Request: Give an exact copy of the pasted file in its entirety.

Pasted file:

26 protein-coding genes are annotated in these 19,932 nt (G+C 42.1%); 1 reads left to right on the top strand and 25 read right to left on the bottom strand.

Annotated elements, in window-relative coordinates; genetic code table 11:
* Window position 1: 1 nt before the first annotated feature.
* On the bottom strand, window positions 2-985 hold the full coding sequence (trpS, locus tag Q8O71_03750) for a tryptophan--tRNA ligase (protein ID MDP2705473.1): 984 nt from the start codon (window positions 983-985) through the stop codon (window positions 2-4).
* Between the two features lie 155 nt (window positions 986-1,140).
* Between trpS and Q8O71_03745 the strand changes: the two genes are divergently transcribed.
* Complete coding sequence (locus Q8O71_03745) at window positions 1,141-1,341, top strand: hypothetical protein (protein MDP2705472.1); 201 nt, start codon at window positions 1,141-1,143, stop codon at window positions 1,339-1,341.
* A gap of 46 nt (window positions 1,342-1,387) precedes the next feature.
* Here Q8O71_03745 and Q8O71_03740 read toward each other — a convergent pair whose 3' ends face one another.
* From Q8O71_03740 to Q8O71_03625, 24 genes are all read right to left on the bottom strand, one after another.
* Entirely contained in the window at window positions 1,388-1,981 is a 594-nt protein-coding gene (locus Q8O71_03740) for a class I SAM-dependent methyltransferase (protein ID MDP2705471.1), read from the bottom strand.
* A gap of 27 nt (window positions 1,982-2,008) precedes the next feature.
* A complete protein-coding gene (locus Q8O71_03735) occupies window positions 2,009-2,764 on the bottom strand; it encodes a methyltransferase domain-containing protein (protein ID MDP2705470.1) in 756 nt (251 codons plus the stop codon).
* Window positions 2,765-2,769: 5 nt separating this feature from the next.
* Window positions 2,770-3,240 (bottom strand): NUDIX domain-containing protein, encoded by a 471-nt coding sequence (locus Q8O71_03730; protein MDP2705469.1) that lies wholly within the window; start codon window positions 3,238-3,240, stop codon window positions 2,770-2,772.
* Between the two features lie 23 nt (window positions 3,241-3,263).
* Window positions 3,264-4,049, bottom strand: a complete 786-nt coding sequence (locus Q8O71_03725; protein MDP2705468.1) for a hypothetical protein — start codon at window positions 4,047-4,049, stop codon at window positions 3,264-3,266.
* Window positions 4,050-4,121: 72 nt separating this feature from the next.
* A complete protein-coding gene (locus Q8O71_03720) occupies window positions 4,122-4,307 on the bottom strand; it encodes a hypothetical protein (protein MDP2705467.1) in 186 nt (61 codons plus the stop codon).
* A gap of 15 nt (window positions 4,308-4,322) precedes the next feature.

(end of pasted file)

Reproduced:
26 protein-coding genes are annotated in these 19,932 nt (G+C 42.1%); 1 reads left to right on the top strand and 25 read right to left on the bottom strand.

Annotated elements, in window-relative coordinates; genetic code table 11:
* Window position 1: 1 nt before the first annotated feature.
* On the bottom strand, window positions 2-985 hold the full coding sequence (trpS, locus tag Q8O71_03750) for a tryptophan--tRNA ligase (protein ID MDP2705473.1): 984 nt from the start codon (window positions 983-985) through the stop codon (window positions 2-4).
* Between the two features lie 155 nt (window positions 986-1,140).
* Between trpS and Q8O71_03745 the strand changes: the two genes are divergently transcribed.
* Complete coding sequence (locus Q8O71_03745) at window positions 1,141-1,341, top strand: hypothetical protein (protein MDP2705472.1); 201 nt, start codon at window positions 1,141-1,143, stop codon at window positions 1,339-1,341.
* A gap of 46 nt (window positions 1,342-1,387) precedes the next feature.
* Here Q8O71_03745 and Q8O71_03740 read toward each other — a convergent pair whose 3' ends face one another.
* From Q8O71_03740 to Q8O71_03625, 24 genes are all read right to left on the bottom strand, one after another.
* Entirely contained in the window at window positions 1,388-1,981 is a 594-nt protein-coding gene (locus Q8O71_03740) for a class I SAM-dependent methyltransferase (protein ID MDP2705471.1), read from the bottom strand.
* A gap of 27 nt (window positions 1,982-2,008) precedes the next feature.
* A complete protein-coding gene (locus Q8O71_03735) occupies window positions 2,009-2,764 on the bottom strand; it encodes a methyltransferase domain-containing protein (protein ID MDP2705470.1) in 756 nt (251 codons plus the stop codon).
* Window positions 2,765-2,769: 5 nt separating this feature from the next.
* Window positions 2,770-3,240 (bottom strand): NUDIX domain-containing protein, encoded by a 471-nt coding sequence (locus Q8O71_03730; protein MDP2705469.1) that lies wholly within the window; start codon window positions 3,238-3,240, stop codon window positions 2,770-2,772.
* Between the two features lie 23 nt (window positions 3,241-3,263).
* Window positions 3,264-4,049, bottom strand: a complete 786-nt coding sequence (locus Q8O71_03725; protein MDP2705468.1) for a hypothetical protein — start codon at window positions 4,047-4,049, stop codon at window positions 3,264-3,266.
* Window positions 4,050-4,121: 72 nt separating this feature from the next.
* A complete protein-coding gene (locus Q8O71_03720) occupies window positions 4,122-4,307 on the bottom strand; it encodes a hypothetical protein (protein MDP2705467.1) in 186 nt (61 codons plus the stop codon).
* A gap of 15 nt (window positions 4,308-4,322) precedes the next feature.